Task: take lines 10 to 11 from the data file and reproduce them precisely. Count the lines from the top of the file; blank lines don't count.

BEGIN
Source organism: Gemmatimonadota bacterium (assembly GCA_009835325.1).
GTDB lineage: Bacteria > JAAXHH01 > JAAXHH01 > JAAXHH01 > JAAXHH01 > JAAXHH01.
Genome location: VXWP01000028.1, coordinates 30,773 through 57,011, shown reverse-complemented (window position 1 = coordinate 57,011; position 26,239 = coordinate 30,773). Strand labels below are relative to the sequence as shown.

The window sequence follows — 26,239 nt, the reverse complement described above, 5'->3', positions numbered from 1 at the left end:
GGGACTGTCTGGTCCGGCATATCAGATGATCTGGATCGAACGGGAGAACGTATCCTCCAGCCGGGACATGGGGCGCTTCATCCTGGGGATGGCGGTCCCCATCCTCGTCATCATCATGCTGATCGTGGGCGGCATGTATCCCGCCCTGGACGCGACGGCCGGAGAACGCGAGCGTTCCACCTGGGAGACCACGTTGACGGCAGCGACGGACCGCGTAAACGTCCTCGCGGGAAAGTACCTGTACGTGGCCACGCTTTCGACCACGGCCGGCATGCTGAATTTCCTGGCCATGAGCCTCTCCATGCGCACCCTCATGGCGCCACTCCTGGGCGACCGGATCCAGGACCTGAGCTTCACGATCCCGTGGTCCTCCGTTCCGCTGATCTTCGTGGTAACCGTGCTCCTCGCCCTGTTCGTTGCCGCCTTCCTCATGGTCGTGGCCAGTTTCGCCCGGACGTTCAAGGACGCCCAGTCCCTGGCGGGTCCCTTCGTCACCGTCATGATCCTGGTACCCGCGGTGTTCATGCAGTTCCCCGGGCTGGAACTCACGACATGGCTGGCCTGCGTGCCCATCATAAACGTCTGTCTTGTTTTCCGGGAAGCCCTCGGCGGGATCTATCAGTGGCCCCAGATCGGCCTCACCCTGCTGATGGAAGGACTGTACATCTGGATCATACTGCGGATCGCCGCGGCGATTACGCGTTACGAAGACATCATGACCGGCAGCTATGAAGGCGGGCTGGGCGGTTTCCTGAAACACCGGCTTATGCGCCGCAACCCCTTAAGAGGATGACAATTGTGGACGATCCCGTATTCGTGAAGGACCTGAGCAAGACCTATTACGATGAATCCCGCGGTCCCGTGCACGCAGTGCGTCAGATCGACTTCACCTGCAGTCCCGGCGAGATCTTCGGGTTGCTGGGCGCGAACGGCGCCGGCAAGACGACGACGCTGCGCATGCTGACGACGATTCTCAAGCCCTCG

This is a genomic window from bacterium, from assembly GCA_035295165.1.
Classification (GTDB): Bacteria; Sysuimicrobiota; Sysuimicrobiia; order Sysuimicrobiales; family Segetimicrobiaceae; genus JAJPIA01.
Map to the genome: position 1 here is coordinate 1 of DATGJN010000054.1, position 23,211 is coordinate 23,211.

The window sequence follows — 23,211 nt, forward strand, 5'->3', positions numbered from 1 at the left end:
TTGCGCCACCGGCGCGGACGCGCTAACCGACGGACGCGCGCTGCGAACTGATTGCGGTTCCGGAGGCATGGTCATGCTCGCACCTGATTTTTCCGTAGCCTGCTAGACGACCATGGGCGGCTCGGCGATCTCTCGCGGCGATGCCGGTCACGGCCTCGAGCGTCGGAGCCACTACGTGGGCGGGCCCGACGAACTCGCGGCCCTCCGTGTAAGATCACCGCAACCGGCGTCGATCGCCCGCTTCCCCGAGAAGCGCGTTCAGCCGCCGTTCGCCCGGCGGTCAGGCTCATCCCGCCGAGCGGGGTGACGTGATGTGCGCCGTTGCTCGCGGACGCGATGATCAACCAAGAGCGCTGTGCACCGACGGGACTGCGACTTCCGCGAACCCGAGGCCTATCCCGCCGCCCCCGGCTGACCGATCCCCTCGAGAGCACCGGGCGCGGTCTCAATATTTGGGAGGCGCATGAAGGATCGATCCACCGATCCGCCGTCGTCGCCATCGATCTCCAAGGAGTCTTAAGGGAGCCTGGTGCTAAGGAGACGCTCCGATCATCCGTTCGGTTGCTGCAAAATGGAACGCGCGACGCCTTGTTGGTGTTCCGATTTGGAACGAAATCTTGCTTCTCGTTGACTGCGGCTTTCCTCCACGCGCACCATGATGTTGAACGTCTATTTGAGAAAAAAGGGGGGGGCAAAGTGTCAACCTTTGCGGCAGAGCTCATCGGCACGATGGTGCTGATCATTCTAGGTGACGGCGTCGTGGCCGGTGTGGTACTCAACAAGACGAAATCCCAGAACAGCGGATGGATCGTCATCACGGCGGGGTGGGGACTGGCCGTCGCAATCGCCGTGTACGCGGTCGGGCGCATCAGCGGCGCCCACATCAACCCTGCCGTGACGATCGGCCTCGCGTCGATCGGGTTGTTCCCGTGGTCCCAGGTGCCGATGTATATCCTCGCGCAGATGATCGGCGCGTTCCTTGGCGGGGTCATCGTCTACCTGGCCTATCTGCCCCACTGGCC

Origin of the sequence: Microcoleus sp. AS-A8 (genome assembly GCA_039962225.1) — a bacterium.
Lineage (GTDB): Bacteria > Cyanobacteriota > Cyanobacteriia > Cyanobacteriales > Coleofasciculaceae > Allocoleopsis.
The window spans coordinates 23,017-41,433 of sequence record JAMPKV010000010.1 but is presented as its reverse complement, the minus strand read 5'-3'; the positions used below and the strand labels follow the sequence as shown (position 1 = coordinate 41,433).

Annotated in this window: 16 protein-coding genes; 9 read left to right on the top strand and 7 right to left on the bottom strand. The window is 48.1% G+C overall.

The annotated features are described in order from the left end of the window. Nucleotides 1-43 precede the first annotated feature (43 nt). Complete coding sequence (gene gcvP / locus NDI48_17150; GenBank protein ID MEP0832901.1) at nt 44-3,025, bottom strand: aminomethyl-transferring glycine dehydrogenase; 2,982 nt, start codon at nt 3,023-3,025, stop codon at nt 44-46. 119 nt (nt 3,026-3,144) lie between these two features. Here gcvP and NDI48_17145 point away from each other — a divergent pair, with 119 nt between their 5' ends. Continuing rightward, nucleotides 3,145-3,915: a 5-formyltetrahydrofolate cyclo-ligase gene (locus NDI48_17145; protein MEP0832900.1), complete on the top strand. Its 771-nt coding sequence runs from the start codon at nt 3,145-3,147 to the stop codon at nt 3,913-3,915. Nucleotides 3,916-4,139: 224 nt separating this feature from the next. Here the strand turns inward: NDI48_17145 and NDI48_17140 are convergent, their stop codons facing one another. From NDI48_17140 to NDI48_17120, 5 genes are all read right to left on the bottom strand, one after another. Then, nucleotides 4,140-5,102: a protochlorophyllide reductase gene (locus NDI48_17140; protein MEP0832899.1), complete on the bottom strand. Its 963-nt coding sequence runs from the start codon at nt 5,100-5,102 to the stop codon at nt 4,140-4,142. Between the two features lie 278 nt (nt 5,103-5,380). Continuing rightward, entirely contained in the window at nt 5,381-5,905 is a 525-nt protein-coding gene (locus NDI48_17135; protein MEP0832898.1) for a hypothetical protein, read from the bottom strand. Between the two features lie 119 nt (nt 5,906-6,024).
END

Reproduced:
TTGCGCCACCGGCGCGGACGCGCTAACCGACGGACGCGCGCTGCGAACTGATTGCGGTTCCGGAGGCATGGTCATGCTCGCACCTGATTTTTCCGTAGCCTGCTAGACGACCATGGGCGGCTCGGCGATCTCTCGCGGCGATGCCGGTCACGGCCTCGAGCGTCGGAGCCACTACGTGGGCGGGCCCGACGAACTCGCGGCCCTCCGTGTAAGATCACCGCAACCGGCGTCGATCGCCCGCTTCCCCGAGAAGCGCGTTCAGCCGCCGTTCGCCCGGCGGTCAGGCTCATCCCGCCGAGCGGGGTGACGTGATGTGCGCCGTTGCTCGCGGACGCGATGATCAACCAAGAGCGCTGTGCACCGACGGGACTGCGACTTCCGCGAACCCGAGGCCTATCCCGCCGCCCCCGGCTGACCGATCCCCTCGAGAGCACCGGGCGCGGTCTCAATATTTGGGAGGCGCATGAAGGATCGATCCACCGATCCGCCGTCGTCGCCATCGATCTCCAAGGAGTCTTAAGGGAGCCTGGTGCTAAGGAGACGCTCCGATCATCCGTTCGGTTGCTGCAAAATGGAACGCGCGACGCCTTGTTGGTGTTCCGATTTGGAACGAAATCTTGCTTCTCGTTGACTGCGGCTTTCCTCCACGCGCACCATGATGTTGAACGTCTATTTGAGAAAAAAGGGGGGGGCAAAGTGTCAACCTTTGCGGCAGAGCTCATCGGCACGATGGTGCTGATCATTCTAGGTGACGGCGTCGTGGCCGGTGTGGTACTCAACAAGACGAAATCCCAGAACAGCGGATGGATCGTCATCACGGCGGGGTGGGGACTGGCCGTCGCAATCGCCGTGTACGCGGTCGGGCGCATCAGCGGCGCCCACATCAACCCTGCCGTGACGATCGGCCTCGCGTCGATCGGGTTGTTCCCGTGGTCCCAGGTGCCGATGTATATCCTCGCGCAGATGATCGGCGCGTTCCTTGGCGGGGTCATCGTCTACCTGGCCTATCTGCCCCACTGGCC

Origin of the sequence: Microcoleus sp. AS-A8 (genome assembly GCA_039962225.1) — a bacterium.